I paddle with the incoming tide as far south as a large sandbar that is exposed by the tide. There’s something exciting about sitting on a sandbar watching the world go by. A few yachts are anchored on the other side of this tidal island but it is so large I can barely make out the people sitting under their beach umbrella. All I can hear is the sound of the small waves padding against the sand and the digging of the soldier crabs beneath me. Every so often a crab’s small head and pincers appear from in the sand, leaving the characteristic round balls of sand that betray the small purple soldier crabs’ presence.
The tide is coming in quickly now. It proves impossible for me to paddle directly into it because my boat is a raft not a kayak. I start to walk through the shallows, dragging my floating boat along next to me. It’s one of my favourite things to walk in clear ankle-deep water so I am a little pleased that the tide is too strong. On foot I notice different things, like the large bright orange starfish that dot the shallows and the tiny fish that make this place their home. On two occasions I have to cross deeper water at the entrance to some creeks but it proves quite simple as the tide is flowing into the creek and the raft handles the cross-current well. I am glad because swimming is not a very sensible option in this place, which is known for being popular with sharks.
After exploring for a few hours I return to camp to find a koala sitting in a tree near my tent. It’s the perfect way to end my little excursion before I return to completing a university assignment that is due this week.
Note: There is no blog post for day 2 because I went over to the mainland to do some chores and visit a friend.
It took me a long time to pack my gear. Not because I didn’t want to leave but because I have no idea what one packs for a long-term cycling trip. I mean, how many t-shirts of pairs of trousers will I actually need? And will I regret not taking my hydro pack? And how does one make the panniers evenly balanced so the bike doesn’t handle like a drunken tractor? All these questions and still I have very few answers. No doubt this is the normal state of affairs for people who do the “sold the house and off to explore the world by bicycle” thing.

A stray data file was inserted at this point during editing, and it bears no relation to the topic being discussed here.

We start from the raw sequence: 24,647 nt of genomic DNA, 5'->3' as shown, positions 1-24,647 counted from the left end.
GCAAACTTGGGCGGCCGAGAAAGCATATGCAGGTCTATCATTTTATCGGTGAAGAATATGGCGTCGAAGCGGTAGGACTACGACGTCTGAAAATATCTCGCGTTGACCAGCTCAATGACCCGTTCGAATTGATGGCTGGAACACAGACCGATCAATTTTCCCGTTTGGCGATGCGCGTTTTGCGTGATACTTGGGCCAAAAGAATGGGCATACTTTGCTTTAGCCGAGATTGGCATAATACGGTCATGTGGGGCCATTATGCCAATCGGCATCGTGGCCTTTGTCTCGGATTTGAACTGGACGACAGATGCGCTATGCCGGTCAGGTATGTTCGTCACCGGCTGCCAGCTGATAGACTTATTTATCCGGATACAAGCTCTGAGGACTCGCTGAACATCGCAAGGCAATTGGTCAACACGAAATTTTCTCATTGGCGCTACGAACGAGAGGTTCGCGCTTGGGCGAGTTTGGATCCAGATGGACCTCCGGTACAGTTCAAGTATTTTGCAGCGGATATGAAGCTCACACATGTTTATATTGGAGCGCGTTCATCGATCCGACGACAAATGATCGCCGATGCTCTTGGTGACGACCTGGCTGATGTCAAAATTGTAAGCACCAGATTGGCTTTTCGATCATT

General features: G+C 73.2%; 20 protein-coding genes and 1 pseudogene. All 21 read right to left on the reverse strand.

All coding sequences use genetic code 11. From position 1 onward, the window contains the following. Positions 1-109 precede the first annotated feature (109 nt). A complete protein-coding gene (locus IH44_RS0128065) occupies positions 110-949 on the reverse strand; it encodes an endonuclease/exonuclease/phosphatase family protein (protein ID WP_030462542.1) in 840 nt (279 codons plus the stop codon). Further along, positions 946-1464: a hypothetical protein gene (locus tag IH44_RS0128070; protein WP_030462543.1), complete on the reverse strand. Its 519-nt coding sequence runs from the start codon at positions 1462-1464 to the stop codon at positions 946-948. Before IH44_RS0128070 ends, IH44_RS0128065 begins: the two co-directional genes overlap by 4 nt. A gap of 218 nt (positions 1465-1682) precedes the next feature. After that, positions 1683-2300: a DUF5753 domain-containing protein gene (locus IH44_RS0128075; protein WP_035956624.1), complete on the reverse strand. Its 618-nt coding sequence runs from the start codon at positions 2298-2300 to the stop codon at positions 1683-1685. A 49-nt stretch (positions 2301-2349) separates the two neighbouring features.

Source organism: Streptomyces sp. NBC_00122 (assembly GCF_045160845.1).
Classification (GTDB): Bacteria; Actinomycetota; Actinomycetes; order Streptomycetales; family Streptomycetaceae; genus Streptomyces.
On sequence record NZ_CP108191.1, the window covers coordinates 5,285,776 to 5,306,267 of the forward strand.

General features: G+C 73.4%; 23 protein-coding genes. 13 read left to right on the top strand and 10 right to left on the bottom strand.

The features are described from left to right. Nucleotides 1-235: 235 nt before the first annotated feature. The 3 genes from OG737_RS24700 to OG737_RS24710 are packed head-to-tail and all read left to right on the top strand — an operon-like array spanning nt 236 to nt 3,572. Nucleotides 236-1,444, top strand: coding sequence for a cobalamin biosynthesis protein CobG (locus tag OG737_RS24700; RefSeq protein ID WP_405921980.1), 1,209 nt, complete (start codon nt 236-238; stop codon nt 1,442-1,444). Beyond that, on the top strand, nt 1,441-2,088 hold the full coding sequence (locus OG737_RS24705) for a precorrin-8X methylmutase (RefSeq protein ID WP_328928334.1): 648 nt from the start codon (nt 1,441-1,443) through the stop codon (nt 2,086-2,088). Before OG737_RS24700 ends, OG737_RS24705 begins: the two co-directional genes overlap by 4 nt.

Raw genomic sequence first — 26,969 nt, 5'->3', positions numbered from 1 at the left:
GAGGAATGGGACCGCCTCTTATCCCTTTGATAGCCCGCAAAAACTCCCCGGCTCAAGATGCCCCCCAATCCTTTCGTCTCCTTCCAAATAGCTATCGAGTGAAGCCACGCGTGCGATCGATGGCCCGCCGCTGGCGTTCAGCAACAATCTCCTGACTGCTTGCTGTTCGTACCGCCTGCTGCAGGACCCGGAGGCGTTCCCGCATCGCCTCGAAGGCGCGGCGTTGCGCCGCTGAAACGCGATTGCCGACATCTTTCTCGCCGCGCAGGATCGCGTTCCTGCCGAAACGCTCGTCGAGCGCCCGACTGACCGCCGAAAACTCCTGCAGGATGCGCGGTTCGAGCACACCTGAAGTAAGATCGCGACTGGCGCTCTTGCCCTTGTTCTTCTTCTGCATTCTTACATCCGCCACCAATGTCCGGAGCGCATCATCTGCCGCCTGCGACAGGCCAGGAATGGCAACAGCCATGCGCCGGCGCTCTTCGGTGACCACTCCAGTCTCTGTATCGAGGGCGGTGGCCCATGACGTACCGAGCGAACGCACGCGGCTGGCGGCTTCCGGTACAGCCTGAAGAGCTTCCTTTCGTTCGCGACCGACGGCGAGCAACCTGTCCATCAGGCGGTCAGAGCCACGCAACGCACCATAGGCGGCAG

And so it was that I wobbled off down the road on a heavy, unevenly loaded touring bike with brand new panniers, a packraft and only one drink bottle (totally insufficient even for a day ride). My first stop: the Stradbroke Island barge some 30km (19 miles) from my parents’ place. Once there I met some lovely Dutch ladies who are visiting family in Australia. They too were waiting to walk onto the barge and I enjoyed a yarn with them. They complimented me on my Dutch as we parted ways: them to sit in the upstairs passenger lounge and me to stand with my bike.
The 45 minute barge trip to the island was relaxing. I stood on the deck enjoying the water views while reading a book, Maalika by Valarie Browning, that my friends gave me last weekend. Between the captivating book and the gentle bobbing of the barge, I arrived at the island relaxed and ready.
It being 1pm I treated myself to a vegetable curry from the Island Fruit Barn (I definitely recommend it), which I ate down at One Mile Jetty. It was rather pleasant sitting next to the calm water in the middle of the day with a threatening sky. This is exactly the kind of experience I am out here to enjoy.
From lunch it was still 18km (11 miles) to Amity Point. The road rolled over and around a few low hills passing stubby gums and banksias. I wonder whether my body will ever get used to cycling a loaded bike. Cognitively I know it will but a small part of me is still a tiny bit scared about whether I have what it takes to be a cycle tourist. Not scared enough to give up or become anxious; just a mild sense of “wow, this is really something different”.
The camp at Amity Point is lovely. I have a shaded site with a soft sandy ground. It seems to be a quiet place to call home for most of the next five weeks and I found the ranger to be friendly. I watched dolphins swim along the coast as I ate ice cream in a nearby park. I still always get excited when I see these majestic mammals of the sea.
Back at camp a Swiss couple stopped to say hello. They have been cycling the world for 2 years and are heading back home next week. They asked about where I had ridden and I told them it is my first day. It seems auspicious to meet cycle tourists who are coming to the end of their journey on the same day I start mine. I can’t explain it but it just feels that way. And then they showed me the local koalas. If seeing dolphins is exciting then seeing koalas can only be described as awesome! It’s an auspicious start to my travels.